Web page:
What We Do

Poole Harbour Commissioners

Poole Harbour Commissioners is a trust, which means it is an independent statutory body, governed by legislation, the latest of which is the Poole Harbour Revision Order 2015. A Harbour Revision Order, approved in July 2001 and effective 1st November 2001, altered the Constitution and selection process to incorporate the changes needed to meet the National Standards for Trust Ports, and Harbour Revision Order 2012 (effective 23rd July 2012) amended the Harbour Limits and the Commissioners’ jurisdiction to the level of Mean High Water of Spring Tides (MHWST).

aerial photo of multiple ferries in Poole Harbour
photo of the sea and beautiful colored sky

Trust Ports

Trust Ports hold a unique place in the UK ports industry, there are no shareholders or owners and any surplus is ploughed back into the harbour and port operations for the benefit of the stakeholders of the trust.


Consist of those who use the harbour and port, its’ employees and all those individuals, organisations and groups having an interest in the operation of Poole Harbour.

Poole Harbour Commissioners’ Jurisdiction

The Commissioners’ jurisdiction covers the entire water area of the Harbour up to the line of Mean High Water of Spring Tides (MHWST) from the Haven entrance as far as the mouths of the Rivers Frome and Piddle near Wareham including Holes Bay and Lytchett Bay and the main approach channel outside.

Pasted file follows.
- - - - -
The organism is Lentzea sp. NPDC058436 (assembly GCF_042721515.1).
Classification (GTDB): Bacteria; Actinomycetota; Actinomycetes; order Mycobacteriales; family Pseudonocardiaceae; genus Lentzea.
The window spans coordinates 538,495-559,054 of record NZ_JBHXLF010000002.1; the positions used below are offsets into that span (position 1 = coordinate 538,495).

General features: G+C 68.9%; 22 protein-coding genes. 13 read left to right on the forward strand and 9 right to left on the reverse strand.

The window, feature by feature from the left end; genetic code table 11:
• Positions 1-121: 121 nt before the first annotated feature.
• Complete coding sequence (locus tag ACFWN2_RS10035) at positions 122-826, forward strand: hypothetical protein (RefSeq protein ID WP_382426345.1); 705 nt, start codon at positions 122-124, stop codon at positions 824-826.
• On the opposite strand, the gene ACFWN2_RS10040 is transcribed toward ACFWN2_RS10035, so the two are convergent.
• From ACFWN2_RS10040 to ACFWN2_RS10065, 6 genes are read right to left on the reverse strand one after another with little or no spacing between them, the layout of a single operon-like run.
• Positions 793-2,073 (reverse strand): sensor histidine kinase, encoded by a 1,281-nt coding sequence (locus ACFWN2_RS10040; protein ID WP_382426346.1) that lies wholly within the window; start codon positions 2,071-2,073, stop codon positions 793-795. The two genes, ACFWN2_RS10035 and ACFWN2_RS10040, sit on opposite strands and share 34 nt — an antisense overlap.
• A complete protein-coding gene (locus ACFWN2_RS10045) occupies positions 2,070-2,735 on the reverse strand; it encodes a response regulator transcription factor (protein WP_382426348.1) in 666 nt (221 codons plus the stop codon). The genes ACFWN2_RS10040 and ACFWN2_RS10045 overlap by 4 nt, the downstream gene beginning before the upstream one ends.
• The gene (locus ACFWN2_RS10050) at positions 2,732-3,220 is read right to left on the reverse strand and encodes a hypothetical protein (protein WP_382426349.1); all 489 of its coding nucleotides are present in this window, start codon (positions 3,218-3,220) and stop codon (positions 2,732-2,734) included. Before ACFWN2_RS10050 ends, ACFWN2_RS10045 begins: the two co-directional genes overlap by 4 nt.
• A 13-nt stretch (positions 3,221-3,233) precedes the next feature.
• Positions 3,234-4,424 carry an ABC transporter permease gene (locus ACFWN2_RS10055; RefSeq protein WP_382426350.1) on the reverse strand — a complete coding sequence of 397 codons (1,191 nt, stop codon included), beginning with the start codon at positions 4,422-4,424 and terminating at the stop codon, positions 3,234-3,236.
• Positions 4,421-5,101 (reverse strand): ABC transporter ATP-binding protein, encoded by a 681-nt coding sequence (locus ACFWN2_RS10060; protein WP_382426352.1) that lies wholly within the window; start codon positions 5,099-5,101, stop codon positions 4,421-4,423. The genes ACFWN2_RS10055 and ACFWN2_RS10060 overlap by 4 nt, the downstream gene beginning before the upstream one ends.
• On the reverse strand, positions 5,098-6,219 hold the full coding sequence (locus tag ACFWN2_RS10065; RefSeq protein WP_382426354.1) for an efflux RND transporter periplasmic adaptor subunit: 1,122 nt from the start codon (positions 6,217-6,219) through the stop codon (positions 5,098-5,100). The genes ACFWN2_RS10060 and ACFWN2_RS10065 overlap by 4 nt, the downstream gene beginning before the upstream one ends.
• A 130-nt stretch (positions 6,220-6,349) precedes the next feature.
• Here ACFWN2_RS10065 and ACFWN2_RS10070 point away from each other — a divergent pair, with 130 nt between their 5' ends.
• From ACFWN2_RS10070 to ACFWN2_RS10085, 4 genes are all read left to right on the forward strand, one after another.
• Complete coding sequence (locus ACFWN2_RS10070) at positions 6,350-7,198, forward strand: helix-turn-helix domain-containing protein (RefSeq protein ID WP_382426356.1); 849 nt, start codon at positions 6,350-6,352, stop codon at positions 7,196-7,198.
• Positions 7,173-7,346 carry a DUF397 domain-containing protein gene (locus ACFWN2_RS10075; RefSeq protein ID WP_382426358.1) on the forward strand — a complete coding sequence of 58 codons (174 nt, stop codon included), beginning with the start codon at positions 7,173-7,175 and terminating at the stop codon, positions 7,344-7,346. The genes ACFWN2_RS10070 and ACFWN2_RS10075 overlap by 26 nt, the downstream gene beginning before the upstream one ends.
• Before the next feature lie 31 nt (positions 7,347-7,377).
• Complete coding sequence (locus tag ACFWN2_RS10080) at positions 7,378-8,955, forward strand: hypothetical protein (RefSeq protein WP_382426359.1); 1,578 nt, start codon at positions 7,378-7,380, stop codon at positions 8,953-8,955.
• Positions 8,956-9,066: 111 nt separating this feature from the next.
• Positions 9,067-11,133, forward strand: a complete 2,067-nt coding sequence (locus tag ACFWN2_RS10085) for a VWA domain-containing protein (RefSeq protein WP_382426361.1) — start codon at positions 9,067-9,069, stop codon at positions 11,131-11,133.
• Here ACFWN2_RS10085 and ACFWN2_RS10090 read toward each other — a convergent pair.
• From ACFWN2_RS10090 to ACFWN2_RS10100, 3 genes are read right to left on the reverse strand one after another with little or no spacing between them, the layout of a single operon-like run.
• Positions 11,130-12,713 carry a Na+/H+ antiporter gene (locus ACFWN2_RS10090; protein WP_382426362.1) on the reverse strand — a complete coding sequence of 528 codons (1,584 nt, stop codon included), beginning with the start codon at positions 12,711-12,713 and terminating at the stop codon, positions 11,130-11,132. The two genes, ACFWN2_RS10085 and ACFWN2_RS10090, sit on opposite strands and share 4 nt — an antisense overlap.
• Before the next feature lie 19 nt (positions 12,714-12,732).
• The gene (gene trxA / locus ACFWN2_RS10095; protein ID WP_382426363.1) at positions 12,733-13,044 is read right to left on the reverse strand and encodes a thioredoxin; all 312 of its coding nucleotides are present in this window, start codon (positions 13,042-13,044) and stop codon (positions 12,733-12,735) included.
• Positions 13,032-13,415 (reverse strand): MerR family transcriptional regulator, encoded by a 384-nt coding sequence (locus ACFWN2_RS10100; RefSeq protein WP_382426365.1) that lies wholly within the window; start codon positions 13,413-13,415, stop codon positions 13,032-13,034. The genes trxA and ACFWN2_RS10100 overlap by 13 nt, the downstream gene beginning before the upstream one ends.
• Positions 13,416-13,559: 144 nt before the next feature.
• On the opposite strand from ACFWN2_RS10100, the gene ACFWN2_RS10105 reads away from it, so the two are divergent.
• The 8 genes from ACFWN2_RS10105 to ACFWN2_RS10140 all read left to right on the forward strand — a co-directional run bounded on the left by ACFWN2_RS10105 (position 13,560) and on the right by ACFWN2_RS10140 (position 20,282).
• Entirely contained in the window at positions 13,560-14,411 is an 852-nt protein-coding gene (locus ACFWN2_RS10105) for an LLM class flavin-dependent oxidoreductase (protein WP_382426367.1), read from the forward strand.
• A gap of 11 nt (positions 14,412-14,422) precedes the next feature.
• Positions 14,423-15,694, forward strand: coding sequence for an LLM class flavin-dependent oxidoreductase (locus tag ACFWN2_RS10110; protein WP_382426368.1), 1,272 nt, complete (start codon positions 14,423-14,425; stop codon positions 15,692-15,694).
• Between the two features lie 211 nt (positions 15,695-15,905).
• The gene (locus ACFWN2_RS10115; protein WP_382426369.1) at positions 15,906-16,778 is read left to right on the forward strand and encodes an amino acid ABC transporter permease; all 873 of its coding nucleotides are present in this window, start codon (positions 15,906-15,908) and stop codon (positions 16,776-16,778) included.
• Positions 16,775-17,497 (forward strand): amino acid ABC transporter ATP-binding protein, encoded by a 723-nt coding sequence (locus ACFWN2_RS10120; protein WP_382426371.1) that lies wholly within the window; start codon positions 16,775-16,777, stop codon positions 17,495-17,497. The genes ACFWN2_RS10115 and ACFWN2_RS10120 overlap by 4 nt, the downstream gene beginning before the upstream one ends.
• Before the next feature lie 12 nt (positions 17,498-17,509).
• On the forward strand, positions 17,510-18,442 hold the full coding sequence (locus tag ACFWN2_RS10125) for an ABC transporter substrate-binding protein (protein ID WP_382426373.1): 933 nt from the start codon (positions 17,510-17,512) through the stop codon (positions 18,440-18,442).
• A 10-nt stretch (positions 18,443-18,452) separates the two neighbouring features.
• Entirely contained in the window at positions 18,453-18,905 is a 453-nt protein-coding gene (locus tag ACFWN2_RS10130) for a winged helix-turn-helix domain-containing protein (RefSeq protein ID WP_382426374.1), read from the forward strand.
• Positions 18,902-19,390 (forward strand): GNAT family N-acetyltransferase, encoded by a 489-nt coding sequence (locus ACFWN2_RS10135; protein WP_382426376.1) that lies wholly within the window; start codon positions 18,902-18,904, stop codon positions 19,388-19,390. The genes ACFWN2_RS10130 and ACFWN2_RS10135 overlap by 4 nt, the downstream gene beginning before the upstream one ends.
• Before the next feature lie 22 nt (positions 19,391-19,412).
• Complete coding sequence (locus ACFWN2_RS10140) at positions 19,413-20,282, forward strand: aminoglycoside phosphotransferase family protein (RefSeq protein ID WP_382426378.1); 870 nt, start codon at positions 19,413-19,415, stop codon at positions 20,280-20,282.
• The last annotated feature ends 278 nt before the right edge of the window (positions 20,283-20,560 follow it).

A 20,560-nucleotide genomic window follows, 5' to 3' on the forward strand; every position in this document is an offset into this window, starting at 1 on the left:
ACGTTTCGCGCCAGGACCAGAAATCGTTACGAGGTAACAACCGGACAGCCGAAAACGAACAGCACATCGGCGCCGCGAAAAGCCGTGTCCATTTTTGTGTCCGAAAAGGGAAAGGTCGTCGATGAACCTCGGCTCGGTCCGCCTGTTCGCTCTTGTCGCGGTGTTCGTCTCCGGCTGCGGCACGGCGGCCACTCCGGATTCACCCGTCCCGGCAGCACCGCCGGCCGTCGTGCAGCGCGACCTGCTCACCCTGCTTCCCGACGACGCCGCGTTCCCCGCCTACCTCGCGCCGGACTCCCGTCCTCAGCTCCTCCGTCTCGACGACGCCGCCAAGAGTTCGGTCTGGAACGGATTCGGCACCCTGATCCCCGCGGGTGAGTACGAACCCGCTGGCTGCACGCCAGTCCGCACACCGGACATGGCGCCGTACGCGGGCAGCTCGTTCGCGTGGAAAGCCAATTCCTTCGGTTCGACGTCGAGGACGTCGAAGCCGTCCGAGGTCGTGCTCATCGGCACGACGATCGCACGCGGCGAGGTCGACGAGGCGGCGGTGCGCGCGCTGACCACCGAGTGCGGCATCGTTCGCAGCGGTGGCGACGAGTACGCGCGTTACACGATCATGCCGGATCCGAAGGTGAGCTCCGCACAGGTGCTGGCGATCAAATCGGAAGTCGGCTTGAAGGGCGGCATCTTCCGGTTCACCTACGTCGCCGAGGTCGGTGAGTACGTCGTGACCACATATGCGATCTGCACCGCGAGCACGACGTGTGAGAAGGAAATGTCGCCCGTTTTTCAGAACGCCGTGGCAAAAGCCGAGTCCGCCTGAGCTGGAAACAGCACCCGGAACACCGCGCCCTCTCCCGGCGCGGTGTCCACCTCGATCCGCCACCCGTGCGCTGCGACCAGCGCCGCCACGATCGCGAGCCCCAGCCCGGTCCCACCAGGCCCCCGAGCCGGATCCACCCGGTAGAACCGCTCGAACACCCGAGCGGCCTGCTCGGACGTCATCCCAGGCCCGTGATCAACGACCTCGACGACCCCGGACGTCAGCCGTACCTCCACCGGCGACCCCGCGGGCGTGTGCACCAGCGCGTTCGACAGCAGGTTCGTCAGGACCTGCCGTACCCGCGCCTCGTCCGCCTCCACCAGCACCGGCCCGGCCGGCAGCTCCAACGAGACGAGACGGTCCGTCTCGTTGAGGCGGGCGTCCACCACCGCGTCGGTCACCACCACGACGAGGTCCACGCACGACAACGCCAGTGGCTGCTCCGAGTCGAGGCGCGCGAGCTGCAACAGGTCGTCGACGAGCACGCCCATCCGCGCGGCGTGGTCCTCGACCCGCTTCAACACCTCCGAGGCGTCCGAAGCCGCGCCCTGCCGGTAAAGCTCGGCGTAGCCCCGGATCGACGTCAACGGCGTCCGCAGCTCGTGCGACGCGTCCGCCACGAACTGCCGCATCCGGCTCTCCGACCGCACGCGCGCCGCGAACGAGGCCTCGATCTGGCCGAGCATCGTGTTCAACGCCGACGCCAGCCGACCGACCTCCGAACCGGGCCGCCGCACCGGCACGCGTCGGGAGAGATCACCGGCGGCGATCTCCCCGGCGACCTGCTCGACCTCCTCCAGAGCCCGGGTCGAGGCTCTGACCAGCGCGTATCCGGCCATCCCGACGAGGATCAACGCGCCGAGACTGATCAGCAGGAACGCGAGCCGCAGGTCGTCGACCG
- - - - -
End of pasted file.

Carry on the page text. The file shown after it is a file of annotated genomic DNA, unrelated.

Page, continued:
Poole Harbour Commissioners ensure that all the varied interests operate in harmony, both for the common good and for the long-term sustainability of the whole harbour and its stakeholders. The Harbour Authority is empowered to consent or undertake operations in relation to land or waters within or adjacent to a European Marine Site, and is a relevant authority under the Habitats Regulations. As such the Commissioners have functions in relation to the Poole Harbour European Marine Site.

photo of multiple boats on water during sunset
red squirrel eating on a tree

Poole Harbour

One of the world’s largest natural harbours and one of the most beautiful parts of the British Isles. Host to many conflicting interests – commercial, recreational, military and environmental and also an internationally important area for nature conservation, most of the foreshore is designated a SPA (Special Protection Area) under the European Habitats Directive and sites around the Harbour are also designated as areas of outstanding natural beauty whilst the southern shores have Heritage Coast status.

Nature Reserves

There are three national and three local nature reserves, as well as Dorset Wildlife and RSPB managed areas. The harbour’s extensive sheltered waters also provide a magnificent haven for recreational sailing and water sports. The mudflats and salt marshes are of great ecological value for feeding and roosting birds.


A wide choice can be found in Poole Harbour, along with many swinging moorings. A new boat haven on Town Quay (Poole Quay Boat Haven) opened in April 2001, offering 100 pontoon berths for visiting craft located immediately adjacent to the town.

Local Activity

The Poole fishing fleet arrives and departs from a specially designed dock and Poole is also home to several boat builders, the Royal Marines and the RNLI headquarters.

Bridge opening in Poole quay

Commercial Activities

Sharing the navigation channels with sightseeing vessels and leisure craft of all types are cross-Channel freight and passenger ro/ro ferries along with conventional bulk cargo vessels utilising the port. The commercial Port covers 60 acres and, in recent years, has expanded with the increases in continental traffic.

Against strong competition for continental traffic between the south coast ports, Poole Harbour Commissioners maintain Poole as a prosperous, medium-sized port well in tune with its Harbour environment.